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Shellac Attack

If you follow nail trends, you must have heard of Shellac – a new system from Creative Nail Design (CND).  The Shellac manicure is becoming tremendously popular due to its long-lasting shine and chip-free results.  The system boasts of 14-day wear, but can last longer.  Also, compared to acrylics or gels, Shellac can be removed without filing – which means it’s healthier for your natural nails.

The term “shellac” automatically connotes the high-gloss varnish for wood furniture, floors and ceilings.  Its nail polish counterpart functions similarly.  The system offered to professionals includes a base coat, top coat and 12 polish colors that cure in a UV lamp.  A Nails Magazine article explains how UV curing works: “manufacturers use chemicals called photoinitiators in their gels. The photoinitiators react when exposed to various wavelengths of UV light . . . When the photoinitiator is exposed to the proper UV light wavelength and intensity, it gives off a particle called a free radical. The free radical will initiate a polymerization reaction with the resins in the gel system.”  In less scientific language, the polish hardens into a polymer – i.e. shellac (a natural plastic) – which is much more durable than regular polish.

Although I rarely have manicures, I went to try out the Shellac to see if it would be worth purchasing and applying myself.  A Shellac manicure costs between $25-$40, depending on the salon.  As I conversed with my manicurist, she told me that she reluctantly needed to raise her prices due to the cost of the product.  She has to replace the bulbs for the UV lamps about every 3 months, and each polish bottle lasts only for approximately 9 clients. When I first researched Shellac, Amazon.com sold each bottle of polish for $40.  Now they retail between $18-$28 on the site.  Although purchasing the correct (9 watt) UV lamp can run anywhere between $30-$90, the long-run savings would be worth skipping a bi-weekly manicure.  Certified professionals can purchase the whole kit for a few hundred dollars through nail tech catalogues, so if you know someone licensed, you could use their account to purchase.  Yet, let me for a moment expound on the joys of being pampered at a salon, which cannot be duplicated at home.  The warm soaks, hand massages and delicious-smelling lotions will undoubtedly keep manicurists in business.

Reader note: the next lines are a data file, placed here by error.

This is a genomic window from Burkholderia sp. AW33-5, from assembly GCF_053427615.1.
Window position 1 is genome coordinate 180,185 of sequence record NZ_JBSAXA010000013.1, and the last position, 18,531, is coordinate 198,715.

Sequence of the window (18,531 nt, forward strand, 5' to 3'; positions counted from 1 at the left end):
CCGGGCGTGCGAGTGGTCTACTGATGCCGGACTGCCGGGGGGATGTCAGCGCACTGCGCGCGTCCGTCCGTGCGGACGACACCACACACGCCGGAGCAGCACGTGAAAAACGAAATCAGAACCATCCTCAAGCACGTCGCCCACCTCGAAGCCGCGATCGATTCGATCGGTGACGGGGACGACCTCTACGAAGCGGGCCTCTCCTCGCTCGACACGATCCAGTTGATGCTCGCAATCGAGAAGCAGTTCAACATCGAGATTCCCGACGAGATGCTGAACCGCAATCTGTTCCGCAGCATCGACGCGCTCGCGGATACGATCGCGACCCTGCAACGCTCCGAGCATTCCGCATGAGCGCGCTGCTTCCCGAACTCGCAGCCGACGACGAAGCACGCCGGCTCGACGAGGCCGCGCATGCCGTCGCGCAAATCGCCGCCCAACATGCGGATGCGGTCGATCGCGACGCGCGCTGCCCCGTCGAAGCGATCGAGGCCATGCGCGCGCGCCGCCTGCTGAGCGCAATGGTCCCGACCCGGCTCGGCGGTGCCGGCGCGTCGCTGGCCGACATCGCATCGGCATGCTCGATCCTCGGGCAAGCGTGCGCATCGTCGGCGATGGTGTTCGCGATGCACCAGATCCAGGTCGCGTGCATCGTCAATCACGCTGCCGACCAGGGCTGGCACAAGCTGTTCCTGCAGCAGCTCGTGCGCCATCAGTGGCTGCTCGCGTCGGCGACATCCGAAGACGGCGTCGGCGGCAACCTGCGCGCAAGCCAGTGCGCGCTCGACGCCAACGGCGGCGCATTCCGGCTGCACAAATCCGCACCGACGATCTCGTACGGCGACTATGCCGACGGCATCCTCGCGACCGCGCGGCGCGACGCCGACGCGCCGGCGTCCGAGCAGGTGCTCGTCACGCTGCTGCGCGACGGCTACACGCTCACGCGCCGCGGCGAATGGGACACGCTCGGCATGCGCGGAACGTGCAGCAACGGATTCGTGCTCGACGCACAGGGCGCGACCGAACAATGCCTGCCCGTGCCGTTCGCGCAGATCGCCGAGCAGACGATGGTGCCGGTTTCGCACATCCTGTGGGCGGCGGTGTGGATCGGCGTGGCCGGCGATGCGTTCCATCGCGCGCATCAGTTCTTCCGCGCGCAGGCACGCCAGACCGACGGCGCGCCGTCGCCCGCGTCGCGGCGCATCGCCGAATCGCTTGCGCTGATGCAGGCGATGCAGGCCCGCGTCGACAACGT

Some salons are layering colors to create new ones since there are only 12 available, but more are being released in March.  Note that Shellac does work as a system; using just the top coat over regular nail polish will not produce the same results.  Also, other UV gels may require different lamp wattage, so making sure to use the correct lamp for the curing process is crucial.  To remove Shellac, an acetone soak (10-15 minutes) will work, but frequent soaks can dry out and weaken natural nails.  Instead, CND recommends the Shellac Remover Wraps, but these are not always highly reviewed by independent sites.

So far, my Shellac has remained brilliantly shiny and chip-free, even with a sharp pants hanger clip mishap that scratched one nail.  After a week, my growing nail is starting to show near the cuticle, so even if the polish remains in tact, I will have to re-paint my nails or add some nail art to hide the gap.  Overall, Shellac is an exciting development, and other products are following and improving upon its science.  I’d love to hear your experiences and feedback with Shellac, especially if you’ve tried the application at home.  Raise your polish bottles: here’s to virtually indestructible, shiny nails!

For FAQs about Shellac, go to: http://cnd.com/Products/PDF/4965_Shellac_Q&A_Consumer.pdf

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